Recently I was investigating alerts that were being generated for inbound interface discards on multiple interfaces and multiple Vyatta 5400 devices. There were not any noticeable performance issues on traffic passing through the devices. The discards would report in SNMP,
show interface ethernet ethX, and
ifconfig outputs. An example
show interface ethernet ethX output I was reviewing is below.
vyatta@FW01:~$ sh int ethernet eth0 eth0: <BROADCAST,MULTICAST,UP,LOWER_UP> mtu 1500 qdisc pfifo_fast state UNKNOWN qlen 1000 link/ether 00:50:56:x:x:x brd ff:ff:ff:ff:ff:ff inet 172.x.x.x/24 brd 172.x.x.x scope global eth0 inet6 fe80::250:56ff:x:x/64 scope link valid_lft forever preferred_lft forever Last clear: Wed Oct 29 10:55:13 GMT 2014 Description: MGMT RX: bytes packets errors dropped overrun mcast 242863 3664 0 163 0 0 TX: bytes packets errors dropped carrier collisions 128065 701 0 0 0 0
I was not finding any other statistics that would match up with the quantity of discards being reported. Here are a few of the commands I looked at to look for matching discard counters.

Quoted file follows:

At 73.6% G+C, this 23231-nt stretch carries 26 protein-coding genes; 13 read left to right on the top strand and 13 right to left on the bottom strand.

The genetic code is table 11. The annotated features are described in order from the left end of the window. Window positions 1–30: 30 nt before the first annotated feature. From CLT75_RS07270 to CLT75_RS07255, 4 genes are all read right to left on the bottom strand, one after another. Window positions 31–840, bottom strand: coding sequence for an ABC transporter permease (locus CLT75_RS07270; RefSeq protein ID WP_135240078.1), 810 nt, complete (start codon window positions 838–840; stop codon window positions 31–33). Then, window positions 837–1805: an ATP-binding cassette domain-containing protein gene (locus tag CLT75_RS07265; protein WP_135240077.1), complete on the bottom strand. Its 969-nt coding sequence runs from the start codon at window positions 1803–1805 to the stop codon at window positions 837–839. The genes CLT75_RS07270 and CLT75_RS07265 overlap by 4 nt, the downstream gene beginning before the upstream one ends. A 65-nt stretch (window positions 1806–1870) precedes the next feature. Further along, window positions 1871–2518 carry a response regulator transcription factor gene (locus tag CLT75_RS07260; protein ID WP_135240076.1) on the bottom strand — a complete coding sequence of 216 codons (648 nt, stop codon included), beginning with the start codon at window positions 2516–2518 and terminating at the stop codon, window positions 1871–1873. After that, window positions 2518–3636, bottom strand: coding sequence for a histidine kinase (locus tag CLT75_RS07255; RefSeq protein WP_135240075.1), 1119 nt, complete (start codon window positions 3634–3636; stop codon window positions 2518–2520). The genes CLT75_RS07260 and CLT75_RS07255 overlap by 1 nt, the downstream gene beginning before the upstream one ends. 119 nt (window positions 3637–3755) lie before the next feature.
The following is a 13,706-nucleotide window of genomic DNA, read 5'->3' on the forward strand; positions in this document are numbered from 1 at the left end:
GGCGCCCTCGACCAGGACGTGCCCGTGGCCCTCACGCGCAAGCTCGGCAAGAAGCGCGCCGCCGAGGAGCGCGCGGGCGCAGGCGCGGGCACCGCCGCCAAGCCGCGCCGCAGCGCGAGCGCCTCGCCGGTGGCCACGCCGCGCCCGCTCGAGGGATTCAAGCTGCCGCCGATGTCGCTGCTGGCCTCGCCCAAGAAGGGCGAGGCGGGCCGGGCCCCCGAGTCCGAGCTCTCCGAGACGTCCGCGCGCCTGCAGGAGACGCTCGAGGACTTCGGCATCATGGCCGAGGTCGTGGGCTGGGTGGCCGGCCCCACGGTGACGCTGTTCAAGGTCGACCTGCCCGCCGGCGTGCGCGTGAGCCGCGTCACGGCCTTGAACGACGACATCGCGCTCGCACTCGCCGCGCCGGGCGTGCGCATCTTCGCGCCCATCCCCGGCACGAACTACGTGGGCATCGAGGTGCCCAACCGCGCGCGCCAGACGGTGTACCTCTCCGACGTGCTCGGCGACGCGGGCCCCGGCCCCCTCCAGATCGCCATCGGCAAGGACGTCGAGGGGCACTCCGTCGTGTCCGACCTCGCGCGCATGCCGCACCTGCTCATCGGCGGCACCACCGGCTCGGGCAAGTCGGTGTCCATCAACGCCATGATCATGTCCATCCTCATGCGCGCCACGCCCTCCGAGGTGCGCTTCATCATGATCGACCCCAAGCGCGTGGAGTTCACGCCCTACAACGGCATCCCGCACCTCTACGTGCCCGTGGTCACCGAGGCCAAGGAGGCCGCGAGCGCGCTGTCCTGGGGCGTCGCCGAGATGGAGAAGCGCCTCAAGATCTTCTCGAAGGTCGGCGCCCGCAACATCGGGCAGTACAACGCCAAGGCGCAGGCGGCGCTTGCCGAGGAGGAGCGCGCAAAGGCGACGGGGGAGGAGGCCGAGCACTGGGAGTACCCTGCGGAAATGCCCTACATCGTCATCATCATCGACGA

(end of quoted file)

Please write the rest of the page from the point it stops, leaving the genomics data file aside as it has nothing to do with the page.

vyatta@FW01:~$ sh int ethernet eth0 queue vyatta@FW01:~$ sh int ethernet eth0 statistics vyatta@FW01:~$ sh queueing vyatta@FW01:~$ sudo netstat -s
While researching where to go next I was reminded that the Vyatta 5400 is at it’s heart a Linux device server. I found a few references that beginning in the Linux kernel version 2.6.36 there were more error conditions added to this counter in the kernel.
The rx_dropped counter shows statistics for dropped frames because of: (Beginning with kernel 2.6.37)
Softnet backlog full — (Measured from /proc/net/softnet_stat)
Bad / Unintended VLAN tags
Unknown / Unregistered protocols
IPv6 frames when the server is not configured for IPv6
If any frames meet those conditions, they are dropped before the protocol stack and the rx_dropped counter is incremented.
When taking a look I found that the version of Vyatta code in use contains the Linux kernel version 3.3.8. The only way to verify if these conditions are causing the counter to increment is to put the interface into promiscuous mode. Since this was a production system I instead looked for neighboring Linux systems in the same subnet, and found they do not report the same level of discards. It appears I found my the reason behind this counter incrementing. This issue looked more urgent as we measure this counter in percentage of packets discarded and this interface does not have much traffic flowing through it. This made the percentages very high which the discarded frames where non-production impacting frames. This issue was a reminder that it is good to remember the underlying Operating System even if it is masked by a custom CLI.